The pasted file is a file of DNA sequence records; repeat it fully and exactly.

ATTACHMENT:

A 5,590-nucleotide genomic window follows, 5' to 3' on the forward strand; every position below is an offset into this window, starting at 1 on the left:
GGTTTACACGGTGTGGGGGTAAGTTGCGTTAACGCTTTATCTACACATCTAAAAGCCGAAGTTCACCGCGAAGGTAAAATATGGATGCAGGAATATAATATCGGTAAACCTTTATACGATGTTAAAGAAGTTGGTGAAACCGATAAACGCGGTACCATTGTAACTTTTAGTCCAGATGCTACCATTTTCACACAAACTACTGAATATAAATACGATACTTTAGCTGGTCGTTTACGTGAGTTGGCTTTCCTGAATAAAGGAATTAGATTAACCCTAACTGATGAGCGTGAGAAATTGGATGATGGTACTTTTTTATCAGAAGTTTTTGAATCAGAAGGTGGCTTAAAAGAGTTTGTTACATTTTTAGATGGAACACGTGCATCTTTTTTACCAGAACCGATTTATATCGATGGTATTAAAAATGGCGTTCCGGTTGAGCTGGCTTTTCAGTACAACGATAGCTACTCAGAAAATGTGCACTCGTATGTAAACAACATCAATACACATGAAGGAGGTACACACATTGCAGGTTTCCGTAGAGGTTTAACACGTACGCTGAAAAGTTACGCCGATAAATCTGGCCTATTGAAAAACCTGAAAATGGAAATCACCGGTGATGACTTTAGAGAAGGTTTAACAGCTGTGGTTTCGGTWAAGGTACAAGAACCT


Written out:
A 5,590-nucleotide genomic window follows, 5' to 3' on the forward strand; every position below is an offset into this window, starting at 1 on the left:
GGTTTACACGGTGTGGGGGTAAGTTGCGTTAACGCTTTATCTACACATCTAAAAGCCGAAGTTCACCGCGAAGGTAAAATATGGATGCAGGAATATAATATCGGTAAACCTTTATACGATGTTAAAGAAGTTGGTGAAACCGATAAACGCGGTACCATTGTAACTTTTAGTCCAGATGCTACCATTTTCACACAAACTACTGAATATAAATACGATACTTTAGCTGGTCGTTTACGTGAGTTGGCTTTCCTGAATAAAGGAATTAGATTAACCCTAACTGATGAGCGTGAGAAATTGGATGATGGTACTTTTTTATCAGAAGTTTTTGAATCAGAAGGTGGCTTAAAAGAGTTTGTTACATTTTTAGATGGAACACGTGCATCTTTTTTACCAGAACCGATTTATATCGATGGTATTAAAAATGGCGTTCCGGTTGAGCTGGCTTTTCAGTACAACGATAGCTACTCAGAAAATGTGCACTCGTATGTAAACAACATCAATACACATGAAGGAGGTACACACATTGCAGGTTTCCGTAGAGGTTTAACACGTACGCTGAAAAGTTACGCCGATAAATCTGGCCTATTGAAAAACCTGAAAATGGAAATCACCGGTGATGACTTTAGAGAAGGTTTAACAGCTGTGGTTTCGGTWAAGGTACAAGAACCT